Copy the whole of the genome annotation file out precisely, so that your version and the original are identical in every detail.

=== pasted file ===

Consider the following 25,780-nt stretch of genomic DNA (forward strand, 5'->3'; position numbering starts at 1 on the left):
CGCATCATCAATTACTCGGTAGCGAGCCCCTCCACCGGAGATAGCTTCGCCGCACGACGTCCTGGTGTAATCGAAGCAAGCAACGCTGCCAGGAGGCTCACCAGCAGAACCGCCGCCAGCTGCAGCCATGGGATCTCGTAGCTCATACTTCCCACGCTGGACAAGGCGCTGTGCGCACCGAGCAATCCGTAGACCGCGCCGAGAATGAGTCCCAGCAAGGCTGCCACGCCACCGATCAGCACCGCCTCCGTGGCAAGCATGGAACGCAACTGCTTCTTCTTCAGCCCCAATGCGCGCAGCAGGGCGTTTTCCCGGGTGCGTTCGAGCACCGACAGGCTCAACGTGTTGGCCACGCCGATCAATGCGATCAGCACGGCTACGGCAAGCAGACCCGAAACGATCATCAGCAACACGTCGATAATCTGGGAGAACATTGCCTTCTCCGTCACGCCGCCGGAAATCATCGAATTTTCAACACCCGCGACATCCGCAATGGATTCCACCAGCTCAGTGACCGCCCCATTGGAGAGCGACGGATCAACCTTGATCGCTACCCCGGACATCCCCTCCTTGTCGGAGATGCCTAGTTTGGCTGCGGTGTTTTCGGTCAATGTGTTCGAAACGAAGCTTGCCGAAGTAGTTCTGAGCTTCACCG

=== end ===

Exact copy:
Consider the following 25,780-nt stretch of genomic DNA (forward strand, 5'->3'; position numbering starts at 1 on the left):
CGCATCATCAATTACTCGGTAGCGAGCCCCTCCACCGGAGATAGCTTCGCCGCACGACGTCCTGGTGTAATCGAAGCAAGCAACGCTGCCAGGAGGCTCACCAGCAGAACCGCCGCCAGCTGCAGCCATGGGATCTCGTAGCTCATACTTCCCACGCTGGACAAGGCGCTGTGCGCACCGAGCAATCCGTAGACCGCGCCGAGAATGAGTCCCAGCAAGGCTGCCACGCCACCGATCAGCACCGCCTCCGTGGCAAGCATGGAACGCAACTGCTTCTTCTTCAGCCCCAATGCGCGCAGCAGGGCGTTTTCCCGGGTGCGTTCGAGCACCGACAGGCTCAACGTGTTGGCCACGCCGATCAATGCGATCAGCACGGCTACGGCAAGCAGACCCGAAACGATCATCAGCAACACGTCGATAATCTGGGAGAACATTGCCTTCTCCGTCACGCCGCCGGAAATCATCGAATTTTCAACACCCGCGACATCCGCAATGGATTCCACCAGCTCAGTGACCGCCCCATTGGAGAGCGACGGATCAACCTTGATCGCTACCCCGGACATCCCCTCCTTGTCGGAGATGCCTAGTTTGGCTGCGGTGTTTTCGGTCAATGTGTTCGAAACGAAGCTTGCCGAAGTAGTTCTGAGCTTCACCG